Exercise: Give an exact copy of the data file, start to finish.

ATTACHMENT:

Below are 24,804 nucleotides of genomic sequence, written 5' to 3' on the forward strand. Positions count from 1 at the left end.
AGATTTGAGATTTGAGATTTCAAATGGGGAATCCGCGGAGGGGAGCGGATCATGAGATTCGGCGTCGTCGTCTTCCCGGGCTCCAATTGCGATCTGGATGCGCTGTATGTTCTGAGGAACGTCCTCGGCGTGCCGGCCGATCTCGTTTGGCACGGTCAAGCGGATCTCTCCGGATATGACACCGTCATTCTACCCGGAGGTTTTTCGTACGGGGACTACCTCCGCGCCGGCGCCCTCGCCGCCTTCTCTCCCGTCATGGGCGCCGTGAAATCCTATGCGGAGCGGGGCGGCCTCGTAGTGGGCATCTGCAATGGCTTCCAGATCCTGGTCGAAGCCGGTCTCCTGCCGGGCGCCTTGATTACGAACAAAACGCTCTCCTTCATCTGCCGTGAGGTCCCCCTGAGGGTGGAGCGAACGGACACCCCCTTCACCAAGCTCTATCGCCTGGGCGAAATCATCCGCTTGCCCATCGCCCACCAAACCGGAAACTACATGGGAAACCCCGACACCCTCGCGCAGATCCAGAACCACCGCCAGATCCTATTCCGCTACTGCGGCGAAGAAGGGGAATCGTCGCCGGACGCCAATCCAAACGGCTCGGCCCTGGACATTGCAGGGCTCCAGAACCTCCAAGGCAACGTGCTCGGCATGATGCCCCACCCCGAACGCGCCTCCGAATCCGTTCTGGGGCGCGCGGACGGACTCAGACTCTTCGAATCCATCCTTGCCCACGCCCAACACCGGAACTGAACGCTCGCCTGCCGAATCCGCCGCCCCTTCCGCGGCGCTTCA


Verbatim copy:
Below are 24,804 nucleotides of genomic sequence, written 5' to 3' on the forward strand. Positions count from 1 at the left end.
AGATTTGAGATTTGAGATTTCAAATGGGGAATCCGCGGAGGGGAGCGGATCATGAGATTCGGCGTCGTCGTCTTCCCGGGCTCCAATTGCGATCTGGATGCGCTGTATGTTCTGAGGAACGTCCTCGGCGTGCCGGCCGATCTCGTTTGGCACGGTCAAGCGGATCTCTCCGGATATGACACCGTCATTCTACCCGGAGGTTTTTCGTACGGGGACTACCTCCGCGCCGGCGCCCTCGCCGCCTTCTCTCCCGTCATGGGCGCCGTGAAATCCTATGCGGAGCGGGGCGGCCTCGTAGTGGGCATCTGCAATGGCTTCCAGATCCTGGTCGAAGCCGGTCTCCTGCCGGGCGCCTTGATTACGAACAAAACGCTCTCCTTCATCTGCCGTGAGGTCCCCCTGAGGGTGGAGCGAACGGACACCCCCTTCACCAAGCTCTATCGCCTGGGCGAAATCATCCGCTTGCCCATCGCCCACCAAACCGGAAACTACATGGGAAACCCCGACACCCTCGCGCAGATCCAGAACCACCGCCAGATCCTATTCCGCTACTGCGGCGAAGAAGGGGAATCGTCGCCGGACGCCAATCCAAACGGCTCGGCCCTGGACATTGCAGGGCTCCAGAACCTCCAAGGCAACGTGCTCGGCATGATGCCCCACCCCGAACGCGCCTCCGAATCCGTTCTGGGGCGCGCGGACGGACTCAGACTCTTCGAATCCATCCTTGCCCACGCCCAACACCGGAACTGAACGCTCGCCTGCCGAATCCGCCGCCCCTTCCGCGGCGCTTCA